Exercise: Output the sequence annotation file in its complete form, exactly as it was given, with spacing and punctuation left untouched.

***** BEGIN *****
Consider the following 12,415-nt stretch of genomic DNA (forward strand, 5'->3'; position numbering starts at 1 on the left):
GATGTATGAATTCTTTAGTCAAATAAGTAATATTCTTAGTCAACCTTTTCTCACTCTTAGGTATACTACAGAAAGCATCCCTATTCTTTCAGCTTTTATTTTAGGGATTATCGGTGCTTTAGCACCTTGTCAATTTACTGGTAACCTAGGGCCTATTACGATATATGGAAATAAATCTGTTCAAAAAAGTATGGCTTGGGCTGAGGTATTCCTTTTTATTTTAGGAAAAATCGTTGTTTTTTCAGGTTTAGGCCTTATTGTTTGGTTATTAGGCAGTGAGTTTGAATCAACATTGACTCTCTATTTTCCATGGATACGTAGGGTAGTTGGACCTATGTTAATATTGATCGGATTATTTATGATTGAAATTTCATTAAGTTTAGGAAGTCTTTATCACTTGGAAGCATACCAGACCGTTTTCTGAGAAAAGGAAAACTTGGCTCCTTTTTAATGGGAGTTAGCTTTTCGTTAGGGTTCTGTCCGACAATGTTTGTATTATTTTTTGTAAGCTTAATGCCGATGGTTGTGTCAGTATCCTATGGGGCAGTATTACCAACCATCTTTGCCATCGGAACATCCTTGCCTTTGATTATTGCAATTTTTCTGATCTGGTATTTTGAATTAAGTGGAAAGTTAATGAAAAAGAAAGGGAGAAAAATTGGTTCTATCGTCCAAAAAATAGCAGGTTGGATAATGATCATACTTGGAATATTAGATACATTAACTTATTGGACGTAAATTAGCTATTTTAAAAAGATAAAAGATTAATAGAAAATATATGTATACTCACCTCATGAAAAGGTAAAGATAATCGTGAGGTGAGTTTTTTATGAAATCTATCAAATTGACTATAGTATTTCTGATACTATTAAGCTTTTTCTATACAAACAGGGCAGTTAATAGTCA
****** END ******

Consider the following 12,415-nt stretch of genomic DNA (forward strand, 5'->3'; position numbering starts at 1 on the left):
GATGTATGAATTCTTTAGTCAAATAAGTAATATTCTTAGTCAACCTTTTCTCACTCTTAGGTATACTACAGAAAGCATCCCTATTCTTTCAGCTTTTATTTTAGGGATTATCGGTGCTTTAGCACCTTGTCAATTTACTGGTAACCTAGGGCCTATTACGATATATGGAAATAAATCTGTTCAAAAAAGTATGGCTTGGGCTGAGGTATTCCTTTTTATTTTAGGAAAAATCGTTGTTTTTTCAGGTTTAGGCCTTATTGTTTGGTTATTAGGCAGTGAGTTTGAATCAACATTGACTCTCTATTTTCCATGGATACGTAGGGTAGTTGGACCTATGTTAATATTGATCGGATTATTTATGATTGAAATTTCATTAAGTTTAGGAAGTCTTTATCACTTGGAAGCATACCAGACCGTTTTCTGAGAAAAGGAAAACTTGGCTCCTTTTTAATGGGAGTTAGCTTTTCGTTAGGGTTCTGTCCGACAATGTTTGTATTATTTTTTGTAAGCTTAATGCCGATGGTTGTGTCAGTATCCTATGGGGCAGTATTACCAACCATCTTTGCCATCGGAACATCCTTGCCTTTGATTATTGCAATTTTTCTGATCTGGTATTTTGAATTAAGTGGAAAGTTAATGAAAAAGAAAGGGAGAAAAATTGGTTCTATCGTCCAAAAAATAGCAGGTTGGATAATGATCATACTTGGAATATTAGATACATTAACTTATTGGACGTAAATTAGCTATTTTAAAAAGATAAAAGATTAATAGAAAATATATGTATACTCACCTCATGAAAAGGTAAAGATAATCGTGAGGTGAGTTTTTTATGAAATCTATCAAATTGACTATAGTATTTCTGATACTATTAAGCTTTTTCTATACAAACAGGGCAGTTAATAGTCA